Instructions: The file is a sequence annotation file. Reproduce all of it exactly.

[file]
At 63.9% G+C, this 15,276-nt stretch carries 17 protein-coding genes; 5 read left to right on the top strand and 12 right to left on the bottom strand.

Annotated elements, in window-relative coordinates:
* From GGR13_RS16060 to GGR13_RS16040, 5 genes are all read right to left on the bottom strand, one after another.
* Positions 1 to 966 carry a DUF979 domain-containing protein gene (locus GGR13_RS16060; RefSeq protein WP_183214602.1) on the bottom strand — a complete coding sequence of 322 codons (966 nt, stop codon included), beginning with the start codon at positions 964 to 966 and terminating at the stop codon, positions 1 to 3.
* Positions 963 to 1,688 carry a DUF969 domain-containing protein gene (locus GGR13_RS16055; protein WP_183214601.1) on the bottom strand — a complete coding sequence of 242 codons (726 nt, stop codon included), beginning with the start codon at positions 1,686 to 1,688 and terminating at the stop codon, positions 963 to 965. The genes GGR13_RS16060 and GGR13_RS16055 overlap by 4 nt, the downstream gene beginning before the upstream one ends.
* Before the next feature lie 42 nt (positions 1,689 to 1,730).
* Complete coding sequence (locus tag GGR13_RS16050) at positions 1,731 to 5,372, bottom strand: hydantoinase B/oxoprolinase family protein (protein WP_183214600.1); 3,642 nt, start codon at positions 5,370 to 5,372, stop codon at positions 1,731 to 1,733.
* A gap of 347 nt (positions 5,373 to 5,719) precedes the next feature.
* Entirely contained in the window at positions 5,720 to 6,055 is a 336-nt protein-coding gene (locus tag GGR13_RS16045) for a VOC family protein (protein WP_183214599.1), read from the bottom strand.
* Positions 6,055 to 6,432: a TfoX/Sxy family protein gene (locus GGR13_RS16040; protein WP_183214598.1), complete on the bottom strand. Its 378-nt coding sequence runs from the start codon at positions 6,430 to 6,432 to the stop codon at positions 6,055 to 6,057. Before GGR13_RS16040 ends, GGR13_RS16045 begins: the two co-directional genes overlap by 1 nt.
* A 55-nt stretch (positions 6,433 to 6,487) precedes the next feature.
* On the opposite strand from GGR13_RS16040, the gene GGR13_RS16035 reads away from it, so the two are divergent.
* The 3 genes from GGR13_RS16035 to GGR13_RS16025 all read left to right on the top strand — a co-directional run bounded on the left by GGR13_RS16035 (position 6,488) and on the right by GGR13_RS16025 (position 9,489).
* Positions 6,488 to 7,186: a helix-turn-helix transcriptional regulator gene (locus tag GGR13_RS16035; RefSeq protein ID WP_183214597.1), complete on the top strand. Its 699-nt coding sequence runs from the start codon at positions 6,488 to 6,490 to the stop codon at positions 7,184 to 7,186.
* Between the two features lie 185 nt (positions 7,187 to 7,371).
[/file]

At 63.9% G+C, this 15,276-nt stretch carries 17 protein-coding genes; 5 read left to right on the top strand and 12 right to left on the bottom strand.

Annotated elements, in window-relative coordinates:
* From GGR13_RS16060 to GGR13_RS16040, 5 genes are all read right to left on the bottom strand, one after another.
* Positions 1 to 966 carry a DUF979 domain-containing protein gene (locus GGR13_RS16060; RefSeq protein WP_183214602.1) on the bottom strand — a complete coding sequence of 322 codons (966 nt, stop codon included), beginning with the start codon at positions 964 to 966 and terminating at the stop codon, positions 1 to 3.
* Positions 963 to 1,688 carry a DUF969 domain-containing protein gene (locus GGR13_RS16055; protein WP_183214601.1) on the bottom strand — a complete coding sequence of 242 codons (726 nt, stop codon included), beginning with the start codon at positions 1,686 to 1,688 and terminating at the stop codon, positions 963 to 965. The genes GGR13_RS16060 and GGR13_RS16055 overlap by 4 nt, the downstream gene beginning before the upstream one ends.
* Before the next feature lie 42 nt (positions 1,689 to 1,730).
* Complete coding sequence (locus tag GGR13_RS16050) at positions 1,731 to 5,372, bottom strand: hydantoinase B/oxoprolinase family protein (protein WP_183214600.1); 3,642 nt, start codon at positions 5,370 to 5,372, stop codon at positions 1,731 to 1,733.
* A gap of 347 nt (positions 5,373 to 5,719) precedes the next feature.
* Entirely contained in the window at positions 5,720 to 6,055 is a 336-nt protein-coding gene (locus tag GGR13_RS16045) for a VOC family protein (protein WP_183214599.1), read from the bottom strand.
* Positions 6,055 to 6,432: a TfoX/Sxy family protein gene (locus GGR13_RS16040; protein WP_183214598.1), complete on the bottom strand. Its 378-nt coding sequence runs from the start codon at positions 6,430 to 6,432 to the stop codon at positions 6,055 to 6,057. Before GGR13_RS16040 ends, GGR13_RS16045 begins: the two co-directional genes overlap by 1 nt.
* A 55-nt stretch (positions 6,433 to 6,487) precedes the next feature.
* On the opposite strand from GGR13_RS16040, the gene GGR13_RS16035 reads away from it, so the two are divergent.
* The 3 genes from GGR13_RS16035 to GGR13_RS16025 all read left to right on the top strand — a co-directional run bounded on the left by GGR13_RS16035 (position 6,488) and on the right by GGR13_RS16025 (position 9,489).
* Positions 6,488 to 7,186: a helix-turn-helix transcriptional regulator gene (locus tag GGR13_RS16035; RefSeq protein ID WP_183214597.1), complete on the top strand. Its 699-nt coding sequence runs from the start codon at positions 6,488 to 6,490 to the stop codon at positions 7,184 to 7,186.
* Between the two features lie 185 nt (positions 7,187 to 7,371).